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Now showing in Hong Kong

Film review: Elvis & Nixon – enjoyable reconstruction of 1970 White House meeting

At the height of his fame, Elvis Presley decided to help the United States in its fight against communism, so he went straight to the top – to President Nixon. This charming film is based on that unlikely but completely true story

PUBLISHED : Monday, 12 June, 2017, 3:30pm
UPDATED : Monday, 12 June, 2017, 3:30pm

3.5/5 stars

This quirky little film about Elvis Presley meeting President Nixon in the White House in 1970 is very understated, and that’s what makes it enjoyable. Based on a true event that’s enshrined in an official White House portrait of Elvis and Nixon – reportedly the most requested photo in the White House archives – the film draws on a memoir by White House aide Egil Krogh, and then imaginatively riffs on the truth to amusing effect.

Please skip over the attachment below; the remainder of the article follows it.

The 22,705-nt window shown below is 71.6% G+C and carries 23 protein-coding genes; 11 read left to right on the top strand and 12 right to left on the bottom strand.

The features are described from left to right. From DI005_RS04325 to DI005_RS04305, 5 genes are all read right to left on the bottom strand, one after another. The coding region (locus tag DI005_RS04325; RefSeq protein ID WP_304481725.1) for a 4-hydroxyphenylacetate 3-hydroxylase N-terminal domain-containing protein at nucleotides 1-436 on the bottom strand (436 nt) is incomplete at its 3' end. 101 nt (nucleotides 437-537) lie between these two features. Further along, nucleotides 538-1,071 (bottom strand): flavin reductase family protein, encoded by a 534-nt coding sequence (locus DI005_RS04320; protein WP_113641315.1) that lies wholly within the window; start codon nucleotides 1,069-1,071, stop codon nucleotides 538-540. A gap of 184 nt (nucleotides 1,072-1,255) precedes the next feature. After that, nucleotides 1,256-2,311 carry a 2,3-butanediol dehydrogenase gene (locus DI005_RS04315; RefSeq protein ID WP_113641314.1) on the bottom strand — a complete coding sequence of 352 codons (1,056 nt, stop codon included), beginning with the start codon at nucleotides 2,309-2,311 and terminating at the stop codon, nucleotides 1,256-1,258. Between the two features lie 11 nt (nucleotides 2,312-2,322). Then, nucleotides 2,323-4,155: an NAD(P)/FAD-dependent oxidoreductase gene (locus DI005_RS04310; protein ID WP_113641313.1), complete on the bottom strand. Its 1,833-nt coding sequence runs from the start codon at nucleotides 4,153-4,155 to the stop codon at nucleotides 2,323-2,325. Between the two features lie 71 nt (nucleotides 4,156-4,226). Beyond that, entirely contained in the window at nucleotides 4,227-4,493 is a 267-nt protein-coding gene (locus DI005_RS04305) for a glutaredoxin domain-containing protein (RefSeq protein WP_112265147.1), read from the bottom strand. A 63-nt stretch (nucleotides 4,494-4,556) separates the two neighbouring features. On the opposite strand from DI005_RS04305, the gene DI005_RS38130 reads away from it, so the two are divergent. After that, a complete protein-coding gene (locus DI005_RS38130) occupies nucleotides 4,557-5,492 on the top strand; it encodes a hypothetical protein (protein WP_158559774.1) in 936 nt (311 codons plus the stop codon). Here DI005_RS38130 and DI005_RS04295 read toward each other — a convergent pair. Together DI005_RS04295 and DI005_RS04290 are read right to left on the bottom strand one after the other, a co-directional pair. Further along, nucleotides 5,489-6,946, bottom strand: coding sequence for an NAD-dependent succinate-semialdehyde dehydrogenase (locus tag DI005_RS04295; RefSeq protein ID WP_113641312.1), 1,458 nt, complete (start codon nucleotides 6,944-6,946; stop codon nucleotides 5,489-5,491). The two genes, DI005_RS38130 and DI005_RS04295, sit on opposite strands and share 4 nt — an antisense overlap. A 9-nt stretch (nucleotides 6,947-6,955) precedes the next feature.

The story begins with Elvis (Michael Shannon) deciding that hippies are ruining the country with their leftist views and dope smoking, and that he needs to use his incredible fame to save America from the commies. To achieve this, the star – a well-known fan of guns – wants to go undercover with the Bureau of Narcotics and Dangerous Drugs.

For this to happen, he needs one of those shiny FBI badges, and to get that, he thinks it’s best to start at the top – with President Nixon (Kevin Spacey). Elvis delivers a handwritten note to the White House gate, and the president’s aides, seeing an opportunity to win over the “youth vote”, try to set the meeting up.

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Bonkers as all this sounds, it’s actually true, and detailed in Peter Guralnick’s impressive three-volume Elvis biography. Most of the fun comes from the meeting itself, in which the President is easily outdone by the King, who naturally assumes that the politician will bow down to him, like his millions of fans.

Shannon essays an unusually introspective take on Elvis; his affectionate performance succeeds even though the actor looks nothing like the singer. Seen after Trump’s election, Elvis’ rants about keeping America great aren’t as funny as they would have been last year, although such similarities don’t ruin the enjoyment. Elvis fans, and those interested in American kitsch, will love Elvis & Nixon.

Elvis & Nixon opens on June 15

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